Was that all?
One other significant detail may be to blame for so many people being taken in. Advert A promises ‘Free financial advice’, while Advert B offers ‘A free pension review’. Free pension reviews are available from many legitimate advisers, as part of an introduction to advice, so this alone shouldn’t sound alarm bells. However, any promise of ‘free advice’ should be treated with suspicion.
Now the big question: why did barely one in ten survey participants choose the genuine advert? It’s not hard to guess. Advert C offers ‘A low fee of £1,000’. At first glance this might be off-putting, compared to the other two offers of ‘free’ advice. But should it be?
The cost of advice vs the cost of fraud
Though broadly representative, the example in the Citizens Advice fraud test was necessarily simplified. The true cost of advice actually varies considerably depending on what the adviser is doing for you. According to the Cost of Advice guide from Unbiased, £1,000 would typically buy you retirement advice on a £100,000 pension pot, assuming you already knew how you wanted to take your pension, and only wanted the adviser to find you the best products and put your plans into effect. If, on the other hand, you wanted the adviser to give you full advice on your pension options first, then the average fee would be £2,000.
Generally speaking, the cost of advice may be between 1 and 2 per cent of your pension pot. For larger pension pots the percentage tends to be lower, and the cost is also lower for an execution-only service. To give another example, the average cost of an execution-only service on a £200,000 pension pot is only around £1,100 – or just over 0.5 per cent of the pot value. (To put this in context, the average estate agent’s fee in the UK is around 1.8 per cent of the property’s value.)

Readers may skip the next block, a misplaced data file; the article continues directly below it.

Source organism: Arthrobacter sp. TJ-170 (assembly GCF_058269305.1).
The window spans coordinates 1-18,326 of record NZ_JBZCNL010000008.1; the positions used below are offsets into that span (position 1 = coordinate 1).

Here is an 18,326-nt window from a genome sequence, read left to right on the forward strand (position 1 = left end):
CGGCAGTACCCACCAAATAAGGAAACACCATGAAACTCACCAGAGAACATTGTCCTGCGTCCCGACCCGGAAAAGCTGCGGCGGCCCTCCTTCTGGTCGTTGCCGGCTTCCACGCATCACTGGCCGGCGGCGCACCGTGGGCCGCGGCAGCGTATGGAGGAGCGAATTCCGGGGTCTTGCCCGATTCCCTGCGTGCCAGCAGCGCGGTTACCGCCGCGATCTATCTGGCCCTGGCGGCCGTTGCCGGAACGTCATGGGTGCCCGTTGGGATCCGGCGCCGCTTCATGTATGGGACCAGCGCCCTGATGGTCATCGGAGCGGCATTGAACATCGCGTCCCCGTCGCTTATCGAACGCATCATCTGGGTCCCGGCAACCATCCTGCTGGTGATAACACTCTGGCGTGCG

The cost of fraud
So much for the cost of advice – what about the cost of falling for a scam? The answer is that there’s no upper limit here. Trusting your pension savings to an unregulated third party (whether a genuine fraudster or just someone who’s unqualified) could potentially cost you your entire pension pot – or even more. For instance, if someone offers you access to your pension before you are 55, this is illegal – so you may not only lose the full amount, but also be faced with a huge tax bill for the missing money.
How to avoid a pension scam
You can find a list of common fraud warning signs on our dedicated web page. However, con-artists change their approach all the time, so it is inevitable that new and clever deceptions will emerge. Being confident that you would spot a fraud is – as the Citizens Advice study proved – no defence. Overconfidence is in fact one of the biggest dangers, as is the lure of superficially attractive offers. It may be astonishing that people would fall for a scam purely because of the attractiveness of the offer – and yet a majority of people apparently would. Don’t be one of them.
To be sure of finding a qualified, FCA-regulated adviser to help you with your pension, use the smart search at unbiased.co.uk. Many offer a free initial meeting – you can take the opportunity to ask about the adviser’s fees at this time.